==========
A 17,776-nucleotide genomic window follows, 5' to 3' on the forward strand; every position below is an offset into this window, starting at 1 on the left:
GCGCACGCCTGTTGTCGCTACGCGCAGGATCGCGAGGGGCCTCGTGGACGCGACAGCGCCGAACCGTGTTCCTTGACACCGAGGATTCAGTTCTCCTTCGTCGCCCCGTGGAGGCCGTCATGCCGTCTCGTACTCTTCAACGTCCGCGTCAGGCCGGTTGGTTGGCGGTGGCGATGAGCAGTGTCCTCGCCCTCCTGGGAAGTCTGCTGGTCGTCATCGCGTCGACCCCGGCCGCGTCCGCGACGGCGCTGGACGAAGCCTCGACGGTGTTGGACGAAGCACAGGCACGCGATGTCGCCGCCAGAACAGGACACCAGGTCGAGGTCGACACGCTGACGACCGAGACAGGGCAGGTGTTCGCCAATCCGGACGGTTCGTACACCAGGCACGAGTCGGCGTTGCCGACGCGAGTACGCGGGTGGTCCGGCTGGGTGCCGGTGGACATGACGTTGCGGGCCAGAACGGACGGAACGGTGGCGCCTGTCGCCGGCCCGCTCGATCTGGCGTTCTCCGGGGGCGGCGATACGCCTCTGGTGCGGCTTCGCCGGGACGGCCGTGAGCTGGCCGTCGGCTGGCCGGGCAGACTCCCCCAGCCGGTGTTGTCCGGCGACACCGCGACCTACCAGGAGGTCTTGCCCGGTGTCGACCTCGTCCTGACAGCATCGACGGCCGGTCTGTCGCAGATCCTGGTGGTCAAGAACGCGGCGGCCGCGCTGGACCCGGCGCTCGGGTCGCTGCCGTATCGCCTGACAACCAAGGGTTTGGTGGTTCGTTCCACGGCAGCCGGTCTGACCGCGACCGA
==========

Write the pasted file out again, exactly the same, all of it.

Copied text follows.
A 17,776-nucleotide genomic window follows, 5' to 3' on the forward strand; every position below is an offset into this window, starting at 1 on the left:
GCGCACGCCTGTTGTCGCTACGCGCAGGATCGCGAGGGGCCTCGTGGACGCGACAGCGCCGAACCGTGTTCCTTGACACCGAGGATTCAGTTCTCCTTCGTCGCCCCGTGGAGGCCGTCATGCCGTCTCGTACTCTTCAACGTCCGCGTCAGGCCGGTTGGTTGGCGGTGGCGATGAGCAGTGTCCTCGCCCTCCTGGGAAGTCTGCTGGTCGTCATCGCGTCGACCCCGGCCGCGTCCGCGACGGCGCTGGACGAAGCCTCGACGGTGTTGGACGAAGCACAGGCACGCGATGTCGCCGCCAGAACAGGACACCAGGTCGAGGTCGACACGCTGACGACCGAGACAGGGCAGGTGTTCGCCAATCCGGACGGTTCGTACACCAGGCACGAGTCGGCGTTGCCGACGCGAGTACGCGGGTGGTCCGGCTGGGTGCCGGTGGACATGACGTTGCGGGCCAGAACGGACGGAACGGTGGCGCCTGTCGCCGGCCCGCTCGATCTGGCGTTCTCCGGGGGCGGCGATACGCCTCTGGTGCGGCTTCGCCGGGACGGCCGTGAGCTGGCCGTCGGCTGGCCGGGCAGACTCCCCCAGCCGGTGTTGTCCGGCGACACCGCGACCTACCAGGAGGTCTTGCCCGGTGTCGACCTCGTCCTGACAGCATCGACGGCCGGTCTGTCGCAGATCCTGGTGGTCAAGAACGCGGCGGCCGCGCTGGACCCGGCGCTCGGGTCGCTGCCGTATCGCCTGACAACCAAGGGTTTGGTGGTTCGTTCCACGGCAGCCGGTCTGACCGCGACCGA